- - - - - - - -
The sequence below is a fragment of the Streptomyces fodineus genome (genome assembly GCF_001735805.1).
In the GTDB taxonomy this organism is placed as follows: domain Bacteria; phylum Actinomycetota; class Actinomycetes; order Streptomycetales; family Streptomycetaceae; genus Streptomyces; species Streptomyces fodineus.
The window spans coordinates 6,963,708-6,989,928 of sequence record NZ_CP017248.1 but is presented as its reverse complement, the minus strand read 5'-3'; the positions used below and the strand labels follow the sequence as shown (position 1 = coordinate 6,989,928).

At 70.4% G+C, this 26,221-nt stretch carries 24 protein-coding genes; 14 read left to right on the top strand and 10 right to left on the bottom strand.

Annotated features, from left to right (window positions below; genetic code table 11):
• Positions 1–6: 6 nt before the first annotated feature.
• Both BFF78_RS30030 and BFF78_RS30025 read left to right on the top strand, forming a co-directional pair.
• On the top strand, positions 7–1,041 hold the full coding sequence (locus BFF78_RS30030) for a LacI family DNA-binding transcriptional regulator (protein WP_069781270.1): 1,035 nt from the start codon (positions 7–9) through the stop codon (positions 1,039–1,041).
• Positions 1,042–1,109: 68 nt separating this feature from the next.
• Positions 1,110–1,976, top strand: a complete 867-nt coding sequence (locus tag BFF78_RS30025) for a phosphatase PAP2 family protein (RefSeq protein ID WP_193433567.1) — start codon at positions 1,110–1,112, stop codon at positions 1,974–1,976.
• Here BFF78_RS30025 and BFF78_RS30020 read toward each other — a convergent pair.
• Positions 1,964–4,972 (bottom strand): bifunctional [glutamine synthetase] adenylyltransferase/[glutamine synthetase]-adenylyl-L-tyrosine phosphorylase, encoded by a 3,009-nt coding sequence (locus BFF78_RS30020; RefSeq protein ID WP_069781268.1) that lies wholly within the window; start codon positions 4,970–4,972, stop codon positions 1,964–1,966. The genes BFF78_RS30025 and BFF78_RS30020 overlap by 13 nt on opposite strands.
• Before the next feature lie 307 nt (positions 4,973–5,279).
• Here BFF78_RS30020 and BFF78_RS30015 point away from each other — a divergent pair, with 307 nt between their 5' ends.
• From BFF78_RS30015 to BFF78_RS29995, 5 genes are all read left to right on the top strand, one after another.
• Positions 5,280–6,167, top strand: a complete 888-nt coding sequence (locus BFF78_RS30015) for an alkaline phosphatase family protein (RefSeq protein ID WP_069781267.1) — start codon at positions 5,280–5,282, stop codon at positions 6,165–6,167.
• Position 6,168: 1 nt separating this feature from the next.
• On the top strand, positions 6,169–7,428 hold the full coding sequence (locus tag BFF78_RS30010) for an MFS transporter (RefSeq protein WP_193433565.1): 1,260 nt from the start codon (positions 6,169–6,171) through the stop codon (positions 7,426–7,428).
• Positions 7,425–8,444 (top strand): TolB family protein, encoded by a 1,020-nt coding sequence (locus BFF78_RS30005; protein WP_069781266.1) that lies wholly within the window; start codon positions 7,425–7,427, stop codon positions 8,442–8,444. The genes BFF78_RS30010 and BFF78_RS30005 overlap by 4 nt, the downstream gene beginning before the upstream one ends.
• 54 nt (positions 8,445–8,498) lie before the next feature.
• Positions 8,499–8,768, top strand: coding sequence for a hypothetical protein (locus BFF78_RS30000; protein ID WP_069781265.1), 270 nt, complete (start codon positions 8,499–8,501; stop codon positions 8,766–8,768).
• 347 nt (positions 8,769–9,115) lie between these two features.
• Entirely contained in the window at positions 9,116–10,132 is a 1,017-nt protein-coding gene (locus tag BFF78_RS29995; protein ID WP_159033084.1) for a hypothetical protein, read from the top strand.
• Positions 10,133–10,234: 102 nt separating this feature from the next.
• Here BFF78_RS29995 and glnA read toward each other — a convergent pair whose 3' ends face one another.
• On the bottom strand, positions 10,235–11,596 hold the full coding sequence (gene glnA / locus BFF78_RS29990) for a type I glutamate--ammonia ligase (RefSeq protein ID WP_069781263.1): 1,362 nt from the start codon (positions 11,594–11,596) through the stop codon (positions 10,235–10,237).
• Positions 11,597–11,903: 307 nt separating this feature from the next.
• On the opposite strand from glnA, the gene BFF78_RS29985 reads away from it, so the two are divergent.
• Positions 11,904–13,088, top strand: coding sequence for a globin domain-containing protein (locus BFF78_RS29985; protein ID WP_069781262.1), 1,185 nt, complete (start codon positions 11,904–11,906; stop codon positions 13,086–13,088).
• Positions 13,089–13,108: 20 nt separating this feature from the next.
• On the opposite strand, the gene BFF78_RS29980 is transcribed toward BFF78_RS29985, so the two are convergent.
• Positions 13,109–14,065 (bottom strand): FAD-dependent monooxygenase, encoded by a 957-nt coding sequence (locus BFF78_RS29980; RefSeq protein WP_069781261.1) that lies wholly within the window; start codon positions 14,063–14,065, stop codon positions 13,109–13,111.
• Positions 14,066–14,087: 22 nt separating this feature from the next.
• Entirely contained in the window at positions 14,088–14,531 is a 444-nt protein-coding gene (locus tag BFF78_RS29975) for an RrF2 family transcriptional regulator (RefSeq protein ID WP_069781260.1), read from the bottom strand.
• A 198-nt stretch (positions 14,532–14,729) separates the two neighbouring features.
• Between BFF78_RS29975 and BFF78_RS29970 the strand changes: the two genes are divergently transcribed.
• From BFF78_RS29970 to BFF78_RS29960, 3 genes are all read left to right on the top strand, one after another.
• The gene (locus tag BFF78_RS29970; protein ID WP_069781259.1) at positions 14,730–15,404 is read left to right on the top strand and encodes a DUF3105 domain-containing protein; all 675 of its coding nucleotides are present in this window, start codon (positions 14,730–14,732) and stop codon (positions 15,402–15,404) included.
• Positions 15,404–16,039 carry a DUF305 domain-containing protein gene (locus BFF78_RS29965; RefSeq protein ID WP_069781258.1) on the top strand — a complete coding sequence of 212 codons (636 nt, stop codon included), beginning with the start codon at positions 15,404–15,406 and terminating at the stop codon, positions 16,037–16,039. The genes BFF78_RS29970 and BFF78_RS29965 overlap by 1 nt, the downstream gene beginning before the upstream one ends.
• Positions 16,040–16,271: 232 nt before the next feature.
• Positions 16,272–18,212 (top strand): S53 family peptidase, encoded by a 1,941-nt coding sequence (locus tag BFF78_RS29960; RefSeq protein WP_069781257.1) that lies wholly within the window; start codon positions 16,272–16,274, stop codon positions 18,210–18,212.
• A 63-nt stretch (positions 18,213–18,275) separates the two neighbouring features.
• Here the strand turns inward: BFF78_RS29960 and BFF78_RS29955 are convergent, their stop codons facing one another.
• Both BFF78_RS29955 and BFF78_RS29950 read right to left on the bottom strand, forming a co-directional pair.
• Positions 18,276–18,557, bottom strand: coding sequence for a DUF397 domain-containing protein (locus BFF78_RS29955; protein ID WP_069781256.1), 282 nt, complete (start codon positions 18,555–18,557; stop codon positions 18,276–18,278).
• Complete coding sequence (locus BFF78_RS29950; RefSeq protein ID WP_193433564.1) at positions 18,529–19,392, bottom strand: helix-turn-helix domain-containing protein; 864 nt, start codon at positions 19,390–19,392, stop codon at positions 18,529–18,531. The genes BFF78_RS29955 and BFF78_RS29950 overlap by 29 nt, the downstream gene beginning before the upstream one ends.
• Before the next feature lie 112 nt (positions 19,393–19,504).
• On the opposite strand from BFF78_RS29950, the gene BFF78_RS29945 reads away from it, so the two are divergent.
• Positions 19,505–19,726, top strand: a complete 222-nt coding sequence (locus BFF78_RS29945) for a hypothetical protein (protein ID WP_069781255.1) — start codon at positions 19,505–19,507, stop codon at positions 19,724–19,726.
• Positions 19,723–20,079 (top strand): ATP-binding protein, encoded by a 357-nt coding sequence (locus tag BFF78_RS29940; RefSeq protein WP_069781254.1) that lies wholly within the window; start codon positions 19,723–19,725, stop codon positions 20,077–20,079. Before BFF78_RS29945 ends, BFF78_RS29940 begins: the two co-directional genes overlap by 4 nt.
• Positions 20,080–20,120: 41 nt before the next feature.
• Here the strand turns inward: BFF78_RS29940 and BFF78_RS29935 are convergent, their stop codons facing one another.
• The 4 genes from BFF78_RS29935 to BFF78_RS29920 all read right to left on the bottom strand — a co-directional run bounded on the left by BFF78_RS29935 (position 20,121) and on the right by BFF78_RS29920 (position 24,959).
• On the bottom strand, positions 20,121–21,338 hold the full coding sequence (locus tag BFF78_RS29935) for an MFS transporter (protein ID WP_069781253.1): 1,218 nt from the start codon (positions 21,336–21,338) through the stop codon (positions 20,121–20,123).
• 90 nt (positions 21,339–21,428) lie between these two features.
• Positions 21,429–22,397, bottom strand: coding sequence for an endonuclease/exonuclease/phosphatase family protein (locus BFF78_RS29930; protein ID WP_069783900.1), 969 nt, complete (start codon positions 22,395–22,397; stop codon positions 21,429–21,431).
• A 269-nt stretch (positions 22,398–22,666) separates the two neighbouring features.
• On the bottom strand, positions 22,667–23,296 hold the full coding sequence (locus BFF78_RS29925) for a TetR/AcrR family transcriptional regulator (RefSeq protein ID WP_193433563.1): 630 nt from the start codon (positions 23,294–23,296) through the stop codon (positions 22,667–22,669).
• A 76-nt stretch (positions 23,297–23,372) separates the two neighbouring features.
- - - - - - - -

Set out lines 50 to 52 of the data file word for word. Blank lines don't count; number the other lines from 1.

• Positions 19,723–20,079 (top strand): ATP-binding protein, encoded by a 357-nt coding sequence (locus tag BFF78_RS29940; RefSeq protein WP_069781254.1) that lies wholly within the window; start codon positions 19,723–19,725, stop codon positions 20,077–20,079. Before BFF78_RS29945 ends, BFF78_RS29940 begins: the two co-directional genes overlap by 4 nt.
• Positions 20,080–20,120: 41 nt before the next feature.
• Here the strand turns inward: BFF78_RS29940 and BFF78_RS29935 are convergent, their stop codons facing one another.